Woodlawn 3.0

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Last month we participated in “Woodlawn 2.0”, a design forum held at the Woodlawn Museum in Ellsworth Maine. The subject of the design forum was the imaginary renovation of the Black House, which is the central feature of Woodlawn. In fact “Woodlawn” was the name given to the property on which the Black family built their home. Mr. Black was a lumber baron. He knew George Washington. The house he built in Ellsworth has columns in the front.
Our mission, which we chose to accept, was to imagine getting hired by a contemporary Mr. and Mrs. Black. They would be an older, affluent couple planning on living in the Black House. Of course, when the Black House was built, the kitchen was in the servant’s wing. There were seven fire places and one bathroom. What would the Blacks ask of their architect to turn the house into a home for modern living?
It’s a good question, how to renovate older homes with outdated, obsolete or even missing contemporary amenities. We saw this project a bit differently. Why would somebody choose to renovate a museum? Would someone who wanted to own the Black House as their residence actually renovate the museum? Isn’t there something slightly unethical about this?
We thought so.
Our response was to create in Mrs. Black a credible fiction: She is Claudia, the young runaway from “The Mixed Up Files of Mrs. Basil E. Frankweiler”. In Claudia Kincaid we found our perfect foil: a girl with adventure, who loved art, who had in fact lived in a museum, if only for a week. What has she done since middle school? She has become affluent enough to buy the Black House and have it as her own, personal museum.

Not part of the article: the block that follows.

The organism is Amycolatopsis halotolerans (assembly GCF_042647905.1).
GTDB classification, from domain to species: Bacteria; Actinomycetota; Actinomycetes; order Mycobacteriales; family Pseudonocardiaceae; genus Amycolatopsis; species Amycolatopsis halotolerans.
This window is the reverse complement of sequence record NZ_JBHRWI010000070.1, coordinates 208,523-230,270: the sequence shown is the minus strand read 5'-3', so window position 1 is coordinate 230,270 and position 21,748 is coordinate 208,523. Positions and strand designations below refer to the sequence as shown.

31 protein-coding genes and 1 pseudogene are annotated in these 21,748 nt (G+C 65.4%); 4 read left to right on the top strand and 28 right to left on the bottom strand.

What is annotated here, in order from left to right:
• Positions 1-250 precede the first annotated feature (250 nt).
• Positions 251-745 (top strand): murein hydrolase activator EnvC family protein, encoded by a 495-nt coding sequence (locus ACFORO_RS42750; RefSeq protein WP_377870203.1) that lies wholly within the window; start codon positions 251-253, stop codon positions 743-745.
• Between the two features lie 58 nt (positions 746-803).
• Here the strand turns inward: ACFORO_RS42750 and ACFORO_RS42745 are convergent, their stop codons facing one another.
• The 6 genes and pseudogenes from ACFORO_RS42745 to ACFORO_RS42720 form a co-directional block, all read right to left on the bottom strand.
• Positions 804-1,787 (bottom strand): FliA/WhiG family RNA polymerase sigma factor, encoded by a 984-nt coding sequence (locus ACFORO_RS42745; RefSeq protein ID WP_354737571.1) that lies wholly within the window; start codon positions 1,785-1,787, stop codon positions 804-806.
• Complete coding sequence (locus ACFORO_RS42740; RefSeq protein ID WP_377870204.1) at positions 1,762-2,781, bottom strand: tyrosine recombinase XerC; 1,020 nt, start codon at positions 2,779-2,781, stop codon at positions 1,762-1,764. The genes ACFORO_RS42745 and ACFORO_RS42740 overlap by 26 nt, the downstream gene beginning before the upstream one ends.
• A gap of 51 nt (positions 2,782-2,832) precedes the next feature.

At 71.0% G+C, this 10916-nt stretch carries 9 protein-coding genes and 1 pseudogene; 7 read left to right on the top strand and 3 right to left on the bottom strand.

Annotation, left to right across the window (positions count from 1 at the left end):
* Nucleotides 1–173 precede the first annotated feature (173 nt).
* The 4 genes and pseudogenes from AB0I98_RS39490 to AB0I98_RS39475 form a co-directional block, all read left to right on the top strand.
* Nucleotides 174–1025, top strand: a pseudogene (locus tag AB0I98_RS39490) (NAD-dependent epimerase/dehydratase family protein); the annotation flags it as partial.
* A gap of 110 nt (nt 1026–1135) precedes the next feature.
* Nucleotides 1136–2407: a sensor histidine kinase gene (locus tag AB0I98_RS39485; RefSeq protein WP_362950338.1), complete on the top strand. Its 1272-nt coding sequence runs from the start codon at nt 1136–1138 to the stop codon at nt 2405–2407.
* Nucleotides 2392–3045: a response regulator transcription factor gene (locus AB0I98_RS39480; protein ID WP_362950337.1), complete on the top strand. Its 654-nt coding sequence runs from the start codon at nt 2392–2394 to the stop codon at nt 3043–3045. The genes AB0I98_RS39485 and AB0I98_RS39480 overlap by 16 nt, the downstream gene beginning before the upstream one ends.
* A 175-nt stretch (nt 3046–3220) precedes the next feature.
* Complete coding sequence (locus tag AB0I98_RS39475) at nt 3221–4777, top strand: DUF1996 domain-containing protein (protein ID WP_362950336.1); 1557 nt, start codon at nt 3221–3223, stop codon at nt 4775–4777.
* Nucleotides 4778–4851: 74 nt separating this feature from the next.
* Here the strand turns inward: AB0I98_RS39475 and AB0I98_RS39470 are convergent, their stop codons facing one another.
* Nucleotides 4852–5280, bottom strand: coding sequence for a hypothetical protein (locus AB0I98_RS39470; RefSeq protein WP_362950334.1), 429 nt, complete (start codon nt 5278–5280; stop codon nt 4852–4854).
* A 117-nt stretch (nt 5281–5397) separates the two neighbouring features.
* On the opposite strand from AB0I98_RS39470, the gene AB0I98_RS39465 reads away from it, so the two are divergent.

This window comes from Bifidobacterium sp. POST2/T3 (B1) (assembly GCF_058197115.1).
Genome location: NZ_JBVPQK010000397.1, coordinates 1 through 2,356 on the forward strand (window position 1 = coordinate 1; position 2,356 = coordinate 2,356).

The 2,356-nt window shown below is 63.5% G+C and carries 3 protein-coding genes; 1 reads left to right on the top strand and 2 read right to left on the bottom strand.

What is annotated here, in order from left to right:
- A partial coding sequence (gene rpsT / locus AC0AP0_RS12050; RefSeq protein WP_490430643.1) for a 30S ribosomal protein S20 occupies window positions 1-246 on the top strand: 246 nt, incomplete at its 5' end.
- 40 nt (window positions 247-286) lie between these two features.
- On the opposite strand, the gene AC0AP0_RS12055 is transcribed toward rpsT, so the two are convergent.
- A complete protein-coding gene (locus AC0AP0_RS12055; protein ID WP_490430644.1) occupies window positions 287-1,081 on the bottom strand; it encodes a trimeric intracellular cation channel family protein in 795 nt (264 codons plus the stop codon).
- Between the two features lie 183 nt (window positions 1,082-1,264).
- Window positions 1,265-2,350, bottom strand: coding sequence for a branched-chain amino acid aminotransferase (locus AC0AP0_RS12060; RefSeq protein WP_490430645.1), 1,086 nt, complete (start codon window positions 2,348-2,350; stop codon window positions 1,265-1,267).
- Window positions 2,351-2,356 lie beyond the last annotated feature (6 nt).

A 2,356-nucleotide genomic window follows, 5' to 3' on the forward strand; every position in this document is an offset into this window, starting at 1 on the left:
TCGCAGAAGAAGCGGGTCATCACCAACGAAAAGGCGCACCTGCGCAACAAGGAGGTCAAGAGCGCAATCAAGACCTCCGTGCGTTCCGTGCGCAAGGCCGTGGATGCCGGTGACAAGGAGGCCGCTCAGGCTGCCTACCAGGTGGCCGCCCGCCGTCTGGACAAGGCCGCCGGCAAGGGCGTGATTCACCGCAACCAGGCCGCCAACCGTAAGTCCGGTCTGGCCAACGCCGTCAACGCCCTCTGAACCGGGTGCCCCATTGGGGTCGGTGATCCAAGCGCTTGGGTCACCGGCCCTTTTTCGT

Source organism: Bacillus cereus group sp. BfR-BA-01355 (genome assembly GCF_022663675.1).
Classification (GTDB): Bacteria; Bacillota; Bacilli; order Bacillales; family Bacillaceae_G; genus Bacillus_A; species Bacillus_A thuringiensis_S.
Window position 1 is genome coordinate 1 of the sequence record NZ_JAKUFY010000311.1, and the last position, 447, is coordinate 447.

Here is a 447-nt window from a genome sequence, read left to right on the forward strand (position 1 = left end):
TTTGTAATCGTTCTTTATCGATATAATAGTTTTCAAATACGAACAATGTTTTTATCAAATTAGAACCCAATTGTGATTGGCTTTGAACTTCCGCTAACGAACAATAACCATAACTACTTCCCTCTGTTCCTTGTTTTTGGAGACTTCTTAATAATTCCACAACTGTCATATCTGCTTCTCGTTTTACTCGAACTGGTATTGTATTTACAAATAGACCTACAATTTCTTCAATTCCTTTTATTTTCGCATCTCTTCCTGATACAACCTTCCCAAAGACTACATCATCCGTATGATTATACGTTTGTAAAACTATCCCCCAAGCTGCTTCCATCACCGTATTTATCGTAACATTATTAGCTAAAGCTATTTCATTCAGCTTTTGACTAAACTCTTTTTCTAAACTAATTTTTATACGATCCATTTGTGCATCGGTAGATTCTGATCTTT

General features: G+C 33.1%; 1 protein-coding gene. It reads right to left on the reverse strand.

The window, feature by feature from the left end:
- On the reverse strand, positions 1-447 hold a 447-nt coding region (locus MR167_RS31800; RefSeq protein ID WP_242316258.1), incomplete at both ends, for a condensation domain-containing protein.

What would she ask of us? To keep the Black House intact; do not change a thing. Rather, add a place for her to live, loft style, while she creates sculpture of her own. The original Black family built Woodlawn to showcase their cultural street cred. She would resurrect the Black House as a place of art and culture. Most importantly she would preserve the past, while adding to it. Her goal is to let the Black House continue its trajectory far into the future. It was once a residence, it then became a museum. It will again be a residence, but will again become a museum. In this way, we saw our project as Woodlawn 3.0.

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Principal at Sealander Architects, Ellsworth Maine. Revit guru. Married with 3 children. Avid gardener. Lived in San Francisco for nine years. Master in Architecture from Columbia University Bachelor of arts in religious studies, Wesleyan University. Graduated Staples High School, Westport CT. Hope to spend some time in Hokkaido before all is said and done.